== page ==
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Channel 4 has served the public well – don’t privatise it

Channel 4 HQ with its big 4 logo prominently displayed
Channel 4 headquarters in London Photo Credit: Martin https://www.flickr.com/photos/martinrp/373613274/

The sudden announcement by Nadine Dorries that Channel 4 is to be privatised, just after the mother of parliaments entered the Easter recess, came out of the blue for most of us. A groundswell of hostile opinion during the life of this government has indicated that a healthy debate on the future of Channel 4 might be engaged on this particular issue.

Not so! Never an item in the Conservative Party manifesto, which amounted little more than the vapid “Get Brexit done!”, this particular privatisation reeks of  vindictiveness. No sooner had the celebrated chunk of ice melted onto the studio floor of the Channel 4 climate debate in 2019 – after Boris Johnson, declined to take part – than righteous Conservative indignation festered. As Lord Dacre had withdrawn from the race, Lord Grade was parachuted into Ofcom, and another Conservative contact, Sir John Cheshire, was finally appointed to chair Ch4.

Publicly funded? Sorry, no minister

Like a cornered stoat against the onslaught of some field mice, Nadine Dorries, our spectacularly inept culture secretary, only recently learnt from Damien Green that Ch4 is not publicly funded.  Undeterred, she mounts the crumbling barricades like an Anglo-Saxon Marianne, ululating the Conservative battle cry to its ever-complicit right-wing sycophants. Let them eat cake!

As Jacob Rees-Mogg commented in relation to the ongoing Partygate scandal, “fundamentally trivial”, here was the Conservative Party blowing Ch4 chaff in our direction while neglecting human rights obligations to thousands of Ukrainian refugees denied safety in this country because of the heartless bureaucracy of our Home Office. And that’s to say nothing of the existential threat of climate change, food and fuel poverty allied to rampant inflation and swingeing taxation.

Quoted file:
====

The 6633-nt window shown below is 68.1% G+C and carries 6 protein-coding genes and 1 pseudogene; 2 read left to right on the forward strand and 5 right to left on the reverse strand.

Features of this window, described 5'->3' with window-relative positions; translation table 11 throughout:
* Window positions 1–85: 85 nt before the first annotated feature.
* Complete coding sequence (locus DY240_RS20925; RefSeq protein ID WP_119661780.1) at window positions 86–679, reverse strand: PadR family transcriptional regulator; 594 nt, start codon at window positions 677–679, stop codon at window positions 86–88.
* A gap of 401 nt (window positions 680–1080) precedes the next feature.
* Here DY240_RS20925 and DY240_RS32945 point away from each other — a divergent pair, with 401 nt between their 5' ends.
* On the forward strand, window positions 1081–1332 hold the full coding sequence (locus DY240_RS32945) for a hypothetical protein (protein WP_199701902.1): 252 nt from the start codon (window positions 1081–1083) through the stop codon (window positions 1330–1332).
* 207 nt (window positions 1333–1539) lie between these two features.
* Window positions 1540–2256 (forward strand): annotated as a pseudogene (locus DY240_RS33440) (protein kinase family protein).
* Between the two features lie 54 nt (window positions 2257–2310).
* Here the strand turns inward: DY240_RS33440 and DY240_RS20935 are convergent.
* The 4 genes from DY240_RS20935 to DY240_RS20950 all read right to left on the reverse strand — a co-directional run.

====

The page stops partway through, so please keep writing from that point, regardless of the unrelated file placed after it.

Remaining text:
Giant killer with a creative touch

Dorries makes the absurd assertion that Ch4 could compete with Netflix. Ch4 deploys no algorithms to replicate previous successes and, as a publisher, has the guts to fail on many an occasion but can slay Goliath with some truly innovative and creative output. Furthermore, as Menzies Campbell (and others) pointed out, Netflix lacks any obligation to air news:  “Netflix is a complete red herring. How many journalists and how many camera crews has Netflix sent to the Ukraine?” In comparison, Ch4’s gritty and sparsely-resourced news service remains a vital contributor to what is left of free press in the world.

Inside the Channel 4 newsroom. It is empty in this shot, but a camera points to the desk where newsreaders sit.
Channel 4 news: a flagship programme Photo Credit: James Box https://www.flickr.com/photos/33947185@N00/4459149957

For my part, I was trained at the BBC with its high standards but cocooned in its blinkered and arrogant ways. So spreading my wings and working on the infant Brookside, among other productions, in a nascent Channel 4 was a revelation. Strict budgets engendered a resourceful creativity that served me well throughout a long freelance broadcasting career. With the advent of Ch4, the creative film and TV industry changed overnight.

Production companies throughout the UK entered the Ch4 pool as minnows; some emerged as formidable players, others perished. A non-metropolitan hotbed of talent and opportunities spread: a true levelling-up. More4 boasts an impressive archive free-to-air, yet providing vital revenue. Can this free market melting-pot, enabled by Margaret Thatcher herself, survive the wrath of a supremely uncreative government, blind to any opportunities other than its own survival?

A broken promise revealed

Fortunately covering fire is provided by the great and good on all sides of the political spectrum. Michael Attenborough’s letter to Michael Grade is heartfelt and could hardly be better informed: “Perhaps Lord Grade [who now supports privatisation] needs reminding of the promise he gave my father, Lord Attenborough, when he was running Channel 4 and my father was its chairman. Namely that he ‘would die in a ditch’ before he’d see Channel 4 privatised or its public service commitment in any way diminished.”

Analysis of well-informed argument, not restricted to the partisan press, is overwhelmingly hostile to the issue of Ch4 privatisation.

Give us the tools and we will finish the job.” May our collective cry of pain and outrage actually sink this Churchill-manqué Johnson’s ship of fools.

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